Swiss Intervene

Market Trends - 29/06/2015

Choppy markets and fears of a Greek exit ahead of tomorrow’s potential default sent the Euro plunging overnight versus peers with the main benefactors including the US Dollar and Swiss Franc. While the Federal Reserve has been particularly quiet on the Greek matters, refraining from commenting up until this point, the Swiss are unwilling to simply stand back and let the economy be flooded with inflows of hot money seeking to escape the doldrums of Europe. Although not necessarily an officially designated policy, the Swiss National Bank has been targeting a EURCHF exchange rate soft-peg of between 1.0500-1.1000 to help keep the economy competitive following the drop of the hard peg at 1.2000. Today’s direct intervention in foreign exchange markets to support the soft peg was evident as right around 07: 00 GMT the Central Bank acted to weaken the Franc by buying Euros. The result was an uptick of over 100 pips before the pair retreated once more, with the half-life of the move clocking under 2-hours.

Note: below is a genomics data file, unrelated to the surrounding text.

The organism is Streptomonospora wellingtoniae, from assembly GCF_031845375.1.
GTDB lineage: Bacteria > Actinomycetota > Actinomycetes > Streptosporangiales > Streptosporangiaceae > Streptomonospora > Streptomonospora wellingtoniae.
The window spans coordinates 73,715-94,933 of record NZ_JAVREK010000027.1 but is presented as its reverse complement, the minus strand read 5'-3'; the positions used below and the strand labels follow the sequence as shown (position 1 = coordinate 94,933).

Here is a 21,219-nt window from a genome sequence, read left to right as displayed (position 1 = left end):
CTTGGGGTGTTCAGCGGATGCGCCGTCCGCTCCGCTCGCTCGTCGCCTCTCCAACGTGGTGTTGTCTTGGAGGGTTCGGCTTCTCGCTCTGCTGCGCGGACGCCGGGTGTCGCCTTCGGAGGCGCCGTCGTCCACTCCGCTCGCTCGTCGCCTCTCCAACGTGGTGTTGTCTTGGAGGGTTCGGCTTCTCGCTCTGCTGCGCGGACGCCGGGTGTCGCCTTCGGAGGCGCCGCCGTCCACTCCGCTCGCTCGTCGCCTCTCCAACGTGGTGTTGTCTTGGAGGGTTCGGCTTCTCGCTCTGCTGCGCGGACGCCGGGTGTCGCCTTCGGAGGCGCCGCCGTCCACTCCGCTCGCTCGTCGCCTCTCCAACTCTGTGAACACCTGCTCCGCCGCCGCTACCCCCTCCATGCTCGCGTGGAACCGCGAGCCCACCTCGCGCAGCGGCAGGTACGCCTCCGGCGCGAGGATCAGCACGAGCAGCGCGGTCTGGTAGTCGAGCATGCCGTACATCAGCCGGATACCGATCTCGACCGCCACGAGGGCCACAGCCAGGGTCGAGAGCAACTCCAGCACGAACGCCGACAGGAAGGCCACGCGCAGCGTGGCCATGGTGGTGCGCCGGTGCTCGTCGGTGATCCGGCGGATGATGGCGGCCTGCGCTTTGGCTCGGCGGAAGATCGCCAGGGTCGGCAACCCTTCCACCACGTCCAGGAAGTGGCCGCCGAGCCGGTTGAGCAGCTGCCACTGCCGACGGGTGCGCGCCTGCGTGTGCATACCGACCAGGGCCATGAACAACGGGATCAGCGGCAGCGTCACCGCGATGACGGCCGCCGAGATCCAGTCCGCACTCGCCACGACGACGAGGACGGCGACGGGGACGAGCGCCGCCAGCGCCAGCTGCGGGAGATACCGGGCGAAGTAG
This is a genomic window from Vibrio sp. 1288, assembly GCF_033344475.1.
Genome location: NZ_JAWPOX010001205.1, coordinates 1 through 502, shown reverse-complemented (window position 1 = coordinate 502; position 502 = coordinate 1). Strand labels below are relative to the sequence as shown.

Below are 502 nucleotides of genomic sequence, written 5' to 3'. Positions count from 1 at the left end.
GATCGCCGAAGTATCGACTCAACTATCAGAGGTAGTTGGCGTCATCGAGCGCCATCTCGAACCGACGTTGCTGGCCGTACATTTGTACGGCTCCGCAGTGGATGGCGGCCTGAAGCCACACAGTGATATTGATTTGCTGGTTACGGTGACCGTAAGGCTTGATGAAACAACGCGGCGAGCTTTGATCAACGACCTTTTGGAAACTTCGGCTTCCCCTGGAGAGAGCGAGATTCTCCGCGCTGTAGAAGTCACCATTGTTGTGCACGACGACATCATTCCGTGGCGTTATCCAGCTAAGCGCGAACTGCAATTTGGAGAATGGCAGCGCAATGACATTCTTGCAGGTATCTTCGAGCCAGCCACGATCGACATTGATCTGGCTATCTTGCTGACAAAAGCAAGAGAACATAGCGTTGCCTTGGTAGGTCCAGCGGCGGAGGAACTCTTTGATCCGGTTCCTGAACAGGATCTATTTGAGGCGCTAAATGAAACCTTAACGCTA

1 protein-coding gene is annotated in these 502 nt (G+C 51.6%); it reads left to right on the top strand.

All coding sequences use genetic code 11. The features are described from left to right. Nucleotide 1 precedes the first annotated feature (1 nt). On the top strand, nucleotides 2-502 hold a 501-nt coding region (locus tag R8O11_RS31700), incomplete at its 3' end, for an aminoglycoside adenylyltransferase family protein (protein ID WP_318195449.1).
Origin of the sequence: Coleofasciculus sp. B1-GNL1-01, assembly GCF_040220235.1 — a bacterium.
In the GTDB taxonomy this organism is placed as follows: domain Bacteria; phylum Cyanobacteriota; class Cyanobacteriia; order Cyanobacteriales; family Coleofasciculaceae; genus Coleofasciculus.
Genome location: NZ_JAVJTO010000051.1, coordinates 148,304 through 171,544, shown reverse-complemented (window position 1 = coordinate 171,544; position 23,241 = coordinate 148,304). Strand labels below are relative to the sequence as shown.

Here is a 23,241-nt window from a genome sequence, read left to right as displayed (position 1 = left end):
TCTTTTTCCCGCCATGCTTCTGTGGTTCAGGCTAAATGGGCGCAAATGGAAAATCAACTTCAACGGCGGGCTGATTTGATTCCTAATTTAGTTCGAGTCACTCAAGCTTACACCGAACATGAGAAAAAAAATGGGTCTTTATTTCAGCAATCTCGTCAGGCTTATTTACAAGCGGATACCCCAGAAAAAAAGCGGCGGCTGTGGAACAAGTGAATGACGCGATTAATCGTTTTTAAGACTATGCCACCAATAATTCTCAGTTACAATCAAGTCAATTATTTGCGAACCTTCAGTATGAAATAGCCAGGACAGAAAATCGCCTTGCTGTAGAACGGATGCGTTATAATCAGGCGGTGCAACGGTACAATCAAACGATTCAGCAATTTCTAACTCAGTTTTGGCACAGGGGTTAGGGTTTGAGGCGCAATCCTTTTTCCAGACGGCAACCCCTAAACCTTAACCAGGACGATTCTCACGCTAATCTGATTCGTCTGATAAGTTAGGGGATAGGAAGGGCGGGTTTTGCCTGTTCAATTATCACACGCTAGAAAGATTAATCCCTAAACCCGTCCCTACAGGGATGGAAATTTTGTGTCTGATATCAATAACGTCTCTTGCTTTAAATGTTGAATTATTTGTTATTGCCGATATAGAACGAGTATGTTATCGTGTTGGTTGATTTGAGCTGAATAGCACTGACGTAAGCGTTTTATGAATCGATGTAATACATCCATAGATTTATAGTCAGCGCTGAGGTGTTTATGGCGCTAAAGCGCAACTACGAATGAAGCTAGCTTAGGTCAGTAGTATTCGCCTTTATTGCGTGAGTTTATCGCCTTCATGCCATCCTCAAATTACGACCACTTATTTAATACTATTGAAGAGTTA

Considering the bid that came in from the Central Bank the strategy itself was executed sloppily. While it accomplished its goal of providing a warning to potential speculators by inducing a panic buying bid in the EURCHF pair, the Swiss National Bank does not boast a big enough balance sheet to actually fight a true speculative bid for the currency. Despite negative interest rates and other policies aimed at deterring money chasing after safe-havens, the Franc remains well bid in times of safety, something for which the Swiss have only themselves to blame. This will not be the last time the Central Bank is forced to intervene as the situation in Europe continues to unravel amid both sides crying foul versus the other. The madness encircling Europe will get worse before it improves, and the Swiss National Bank does not have enough ammunition to completely fight off speculative inflows. As such, expect short bursts of interventions from the Central Bank buying Euros and selling Francs to ward off a significant appreciation in the Franc.


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